3. Conversation. There will be no talking unless consent is given by all of the immediate people surrounding you. I don’t want to hear about your family reunion, how horrible your business trip was or the color of your poop this morning. These are things a stranger really doesn’t care to know. I don’t mind doing a “good morning, how are you?” thing, but beyond the normal niceties, I really don’t want to converse. I bring a book for a reason. And that’s just it – why do people want to talk to you when they SEE you trying to read. Or worse yet, when you’re trying to sleep…the two women next to you want to gab a blue streak that would make a goat bleat! Airplanes are confined spaces for quiet. Think of it like nap time in preschool. Bring your “blankie” and hush!
4. Connecting Flights/Be Ready to Move! There are two things that drive me crazy when its time to leave the airplane. First- trying to get off the plane to catch a connecting flight is like waiting to get the last drop of water in the dessert. I rode an airline (wish I could remember which one) that suggested that anyone with a connecting flight be allowed to disembark first. What a great idea! Those of us needing to get to another flight before it leaves us behind should have the right-of-way. Second thing… it should come as no surprise when its time to leave the plane. It amazes me when the plane taxis up to the gate, stops, and you have people towards the front of the plane that all the sudden realize it’s their turn to get up and move. All the other passengers have been unbuckling, putting away their things, and collecting their bags so that when their row files out – they are ready. But, no. You get grandma that’s collecting her knitting and trying to remember where her bags are stored that’s standing in the middle of the isle, while murderous passengers are looking at her trying to figure out if she’ll fit in the overhead compartment with her cute little suitcase. Be considerate of others – stay out of the way if you can’t keep up with the flow of traffic.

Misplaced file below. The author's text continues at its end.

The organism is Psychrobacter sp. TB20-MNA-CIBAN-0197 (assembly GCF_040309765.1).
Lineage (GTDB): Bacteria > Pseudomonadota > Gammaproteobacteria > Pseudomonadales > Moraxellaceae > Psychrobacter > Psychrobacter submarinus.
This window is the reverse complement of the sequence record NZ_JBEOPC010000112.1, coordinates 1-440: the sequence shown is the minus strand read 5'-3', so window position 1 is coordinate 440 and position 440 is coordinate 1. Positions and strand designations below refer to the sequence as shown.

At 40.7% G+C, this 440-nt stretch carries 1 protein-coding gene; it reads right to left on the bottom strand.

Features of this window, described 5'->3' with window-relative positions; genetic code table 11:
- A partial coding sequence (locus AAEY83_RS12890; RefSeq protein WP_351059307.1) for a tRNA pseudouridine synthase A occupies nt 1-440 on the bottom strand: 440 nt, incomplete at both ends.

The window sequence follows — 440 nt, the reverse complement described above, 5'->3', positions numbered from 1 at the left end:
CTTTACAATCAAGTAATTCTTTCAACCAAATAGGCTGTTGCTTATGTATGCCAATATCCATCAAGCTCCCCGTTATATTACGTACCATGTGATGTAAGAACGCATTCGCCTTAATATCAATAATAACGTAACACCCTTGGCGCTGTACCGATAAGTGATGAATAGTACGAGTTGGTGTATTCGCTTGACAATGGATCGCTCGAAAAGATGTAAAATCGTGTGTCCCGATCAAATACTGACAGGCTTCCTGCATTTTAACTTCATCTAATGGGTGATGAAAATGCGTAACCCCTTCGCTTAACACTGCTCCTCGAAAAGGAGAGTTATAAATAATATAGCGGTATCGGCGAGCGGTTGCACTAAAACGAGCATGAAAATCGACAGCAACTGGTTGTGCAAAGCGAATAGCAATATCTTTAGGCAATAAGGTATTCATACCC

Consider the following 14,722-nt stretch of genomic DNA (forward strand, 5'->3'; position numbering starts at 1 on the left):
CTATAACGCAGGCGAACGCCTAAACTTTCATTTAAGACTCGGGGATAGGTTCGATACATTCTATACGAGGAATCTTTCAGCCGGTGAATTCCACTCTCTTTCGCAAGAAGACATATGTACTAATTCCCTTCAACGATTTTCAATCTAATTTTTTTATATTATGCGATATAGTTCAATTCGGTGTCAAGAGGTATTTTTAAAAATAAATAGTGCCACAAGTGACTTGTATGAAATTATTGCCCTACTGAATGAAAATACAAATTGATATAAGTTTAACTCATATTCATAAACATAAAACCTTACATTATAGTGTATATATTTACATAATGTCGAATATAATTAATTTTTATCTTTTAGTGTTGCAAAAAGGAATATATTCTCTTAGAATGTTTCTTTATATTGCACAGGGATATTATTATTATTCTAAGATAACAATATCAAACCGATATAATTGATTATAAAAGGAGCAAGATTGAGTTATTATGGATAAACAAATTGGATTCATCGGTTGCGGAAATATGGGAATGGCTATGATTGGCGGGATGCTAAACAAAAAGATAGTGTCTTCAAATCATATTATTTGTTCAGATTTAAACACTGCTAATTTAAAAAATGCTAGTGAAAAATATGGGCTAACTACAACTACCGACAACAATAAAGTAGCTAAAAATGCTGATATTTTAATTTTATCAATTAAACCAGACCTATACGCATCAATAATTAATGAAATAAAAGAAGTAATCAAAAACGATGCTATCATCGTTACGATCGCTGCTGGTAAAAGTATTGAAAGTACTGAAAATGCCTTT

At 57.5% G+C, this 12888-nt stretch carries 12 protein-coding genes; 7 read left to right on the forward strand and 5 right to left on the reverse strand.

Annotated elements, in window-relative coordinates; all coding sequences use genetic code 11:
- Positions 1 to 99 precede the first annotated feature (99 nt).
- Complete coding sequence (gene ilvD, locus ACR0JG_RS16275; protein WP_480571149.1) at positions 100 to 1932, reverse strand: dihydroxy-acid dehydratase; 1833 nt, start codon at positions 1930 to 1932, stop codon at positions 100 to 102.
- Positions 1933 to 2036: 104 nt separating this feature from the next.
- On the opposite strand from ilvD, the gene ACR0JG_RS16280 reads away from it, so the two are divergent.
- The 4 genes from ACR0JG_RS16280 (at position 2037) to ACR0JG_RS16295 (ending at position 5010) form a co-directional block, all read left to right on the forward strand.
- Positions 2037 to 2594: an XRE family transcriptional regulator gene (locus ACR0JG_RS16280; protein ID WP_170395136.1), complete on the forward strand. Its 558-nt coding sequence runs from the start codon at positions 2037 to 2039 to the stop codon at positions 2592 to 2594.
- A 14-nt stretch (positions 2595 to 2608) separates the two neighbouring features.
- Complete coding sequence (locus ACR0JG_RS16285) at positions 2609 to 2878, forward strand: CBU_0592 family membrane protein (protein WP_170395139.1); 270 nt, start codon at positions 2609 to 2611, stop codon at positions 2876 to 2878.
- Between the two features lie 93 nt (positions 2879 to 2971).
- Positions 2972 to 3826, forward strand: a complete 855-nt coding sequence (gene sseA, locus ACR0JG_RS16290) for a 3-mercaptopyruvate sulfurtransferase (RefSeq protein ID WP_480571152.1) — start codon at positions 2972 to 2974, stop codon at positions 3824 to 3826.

So, that’s my basic requirements of Sonya-Air. I know it sounds harsh and I know I sound really bad. But for those that fly – you know you agree! Have you ridden on an airplane for 6 hours and listened to a screaming child? How about one of those flights overseas where you’re trying to sleep and the weirdo next to you will not shut up? I have. Don’t judge. Besides, these are just the rules for my little airline- there’s always the alternative. But if you want to get in on the ground floor – let me know. Taking investors now.
To remodel or not to remodel?
That was definitely our question, but for me, was easily answered. My husband however, wasn’t so convinced. Since moving into my husband Jon’s home when we got married, I’ve always hated… I mean “disliked” (sorry honey) our little master bathroom. From day one, the purple and white tile of the 60′s bathroom made me want to yak. The fact that the tiny shower stall was being used as a closet, was not encouraging either. And did I mention small? The word “master” and the size “8ft x 3ft” should not be used in the same sentence. Whoever built our house was either a midget or didn’t spend much time grooming.
After 9 years of dealing with our little closet bathroom, I finally convinced my husband we had to remodel it. I think the thing that finally tipped the scales was the black mold growing like claws from the shower stall. It also helped that I had my in-laws and my mother gang up on him. All is fair in love and bathroom space.
We started on a Saturday afternoon, a beautiful day that would have been better spent at the beach, but our project was waiting. Our son Brandt was a huge help – he and I grabbed hammers, crowbars, ear/nose/eye protection and started sweating. Out came the ugly purple tile (which was 5 ft high on the four walls), followed by the drywall, concrete board, razor-sharp lathe strips, the sink, the toilet, window casement, flooring and miscellaneous crap. While pulling the walls out we found old, rusted straight-edged razors, a comb, and Copenhagen can. Interesting, eh? The million dollars in cash that I was hoping to find stuffed in there (like in the movies), wasn’t. Bummer.